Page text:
Inflation and the economy have not only been noted as the most important issues for those Lindholm’s group has spoken to, but also for Americans across the country heading into 2024.

The dregs of inflation have waged a war on American wallets, reducing purchasing power and overall household budgets. Since the end of the COVID-19 pandemic, inflation has continuously risen, although it has slowed in recent months.

Interest rates are now much higher than a few years prior, creating a downward trend in the real estate market. Sales of already-built homes fell 2.2% in July, dropping 16.6% from where they were a year ago, the National Association of Realtors reported Tuesday.

Anti-Apathy

Americans for Prosperity has a handful of part-time door knockers canvassing in Cheyenne, Casper and Gillette this summer.  

One person helping with the listening tour is Lexi Daugherty, a Jackson native who recently graduated from the University of Wyoming and has assisted with a few other Republican campaigns. Daugherty said she wanted to get involved with the Prosperity survey to help prevent apathy.

“Apathy is the greatest threat to our country right now,” she said. “It’s about getting people involved.”

One common emotion Daugherty said she has seen from the people she has spoken to this summer is anger.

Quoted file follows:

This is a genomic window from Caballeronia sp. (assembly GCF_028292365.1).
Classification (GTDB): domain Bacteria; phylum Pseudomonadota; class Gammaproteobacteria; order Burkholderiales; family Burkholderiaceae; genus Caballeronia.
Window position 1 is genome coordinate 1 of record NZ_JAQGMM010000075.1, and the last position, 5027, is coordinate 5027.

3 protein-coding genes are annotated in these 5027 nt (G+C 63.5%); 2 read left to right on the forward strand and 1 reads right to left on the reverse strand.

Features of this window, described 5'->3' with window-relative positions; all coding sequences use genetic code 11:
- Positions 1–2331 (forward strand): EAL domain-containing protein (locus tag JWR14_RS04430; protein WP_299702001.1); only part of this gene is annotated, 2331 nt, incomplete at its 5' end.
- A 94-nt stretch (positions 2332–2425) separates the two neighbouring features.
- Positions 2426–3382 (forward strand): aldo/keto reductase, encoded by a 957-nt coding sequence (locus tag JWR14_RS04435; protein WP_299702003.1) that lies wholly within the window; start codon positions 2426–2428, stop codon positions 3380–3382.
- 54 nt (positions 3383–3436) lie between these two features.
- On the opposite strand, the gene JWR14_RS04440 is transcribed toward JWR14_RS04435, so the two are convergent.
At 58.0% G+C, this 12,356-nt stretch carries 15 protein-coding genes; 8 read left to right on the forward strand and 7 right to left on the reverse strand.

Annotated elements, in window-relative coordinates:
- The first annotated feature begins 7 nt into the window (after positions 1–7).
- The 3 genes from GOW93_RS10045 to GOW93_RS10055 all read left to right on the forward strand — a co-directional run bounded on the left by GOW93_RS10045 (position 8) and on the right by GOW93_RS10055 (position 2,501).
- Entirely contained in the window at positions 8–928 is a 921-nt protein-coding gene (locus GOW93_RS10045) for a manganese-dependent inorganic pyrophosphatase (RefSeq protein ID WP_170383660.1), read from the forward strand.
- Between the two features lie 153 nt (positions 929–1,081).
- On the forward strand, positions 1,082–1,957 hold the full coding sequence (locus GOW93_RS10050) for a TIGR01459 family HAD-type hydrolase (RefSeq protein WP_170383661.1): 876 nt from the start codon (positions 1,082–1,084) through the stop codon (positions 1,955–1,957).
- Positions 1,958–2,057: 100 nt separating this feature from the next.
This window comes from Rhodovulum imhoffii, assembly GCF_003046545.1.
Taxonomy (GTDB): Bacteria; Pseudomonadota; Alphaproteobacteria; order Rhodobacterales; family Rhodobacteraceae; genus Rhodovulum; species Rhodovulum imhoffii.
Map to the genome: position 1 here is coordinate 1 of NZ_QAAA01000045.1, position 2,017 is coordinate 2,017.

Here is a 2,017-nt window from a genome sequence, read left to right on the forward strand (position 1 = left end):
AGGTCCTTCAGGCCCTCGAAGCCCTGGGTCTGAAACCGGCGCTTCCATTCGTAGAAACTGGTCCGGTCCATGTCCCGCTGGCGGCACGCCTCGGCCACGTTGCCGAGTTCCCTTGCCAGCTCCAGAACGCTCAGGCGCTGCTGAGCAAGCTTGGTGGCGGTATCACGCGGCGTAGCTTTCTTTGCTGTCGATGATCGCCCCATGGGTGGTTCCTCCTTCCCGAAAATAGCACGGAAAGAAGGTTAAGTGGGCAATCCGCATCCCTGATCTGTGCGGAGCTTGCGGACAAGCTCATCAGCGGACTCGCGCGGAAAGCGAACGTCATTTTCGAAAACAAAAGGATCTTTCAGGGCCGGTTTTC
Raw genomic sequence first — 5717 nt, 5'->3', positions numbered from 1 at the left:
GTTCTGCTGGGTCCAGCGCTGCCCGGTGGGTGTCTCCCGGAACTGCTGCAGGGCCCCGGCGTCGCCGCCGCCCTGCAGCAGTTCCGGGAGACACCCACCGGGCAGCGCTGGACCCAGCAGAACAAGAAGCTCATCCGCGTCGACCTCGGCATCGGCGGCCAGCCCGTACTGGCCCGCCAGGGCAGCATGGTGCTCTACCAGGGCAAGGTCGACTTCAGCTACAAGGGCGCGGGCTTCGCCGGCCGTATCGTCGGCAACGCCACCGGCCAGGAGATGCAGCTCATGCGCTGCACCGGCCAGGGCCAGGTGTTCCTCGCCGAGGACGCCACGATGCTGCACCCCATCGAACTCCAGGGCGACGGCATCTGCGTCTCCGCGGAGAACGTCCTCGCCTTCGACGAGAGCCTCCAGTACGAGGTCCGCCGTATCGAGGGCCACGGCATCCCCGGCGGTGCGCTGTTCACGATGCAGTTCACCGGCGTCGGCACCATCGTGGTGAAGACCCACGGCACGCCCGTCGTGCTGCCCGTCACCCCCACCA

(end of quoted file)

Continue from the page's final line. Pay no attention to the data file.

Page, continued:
“I have seen the impact inflation has had,” she said. “People are struggling, people are mad.”

According to the U.S. Bureau of Labor Statistics, $1,000 had the same buying power in 2019 that $1,214 does today.

School Choice

School choice is another bread-and-butter issue for Americans for Prosperity. Lindholm said around 80% of the people he has spoken to support school choice in Wyoming.

“That is one of those issues people are most passionate about,” he said.

School choice is the concept of allowing families to put their children’s public education money toward non-traditional public schools.

Lindholm said Wyoming ranks relatively low when it comes to “school freedom” rankings. A 2021 Educational Freedom study performed by the conservative-leaning Cato Institute found that Wyoming has the sixth least conducive laws for school choice in the nation.

Wyoming Superintendent of Public Instruction Megan Degenfelder has been a vocal proponent of school choice and lawmakers passed a bill during the 2023 Legislature creating a charter school authorizing board to oversee approval of new charter schools.

One bill proposed by state Sen. Cheri Steinmetz, R-Lingle, last session would give families $6,000 per student to go toward tuition at any school or for educational expenses. The voucher system would redirect federal mineral royalties from an account that funds Wyoming’s public schools to a new fund for the school choice families.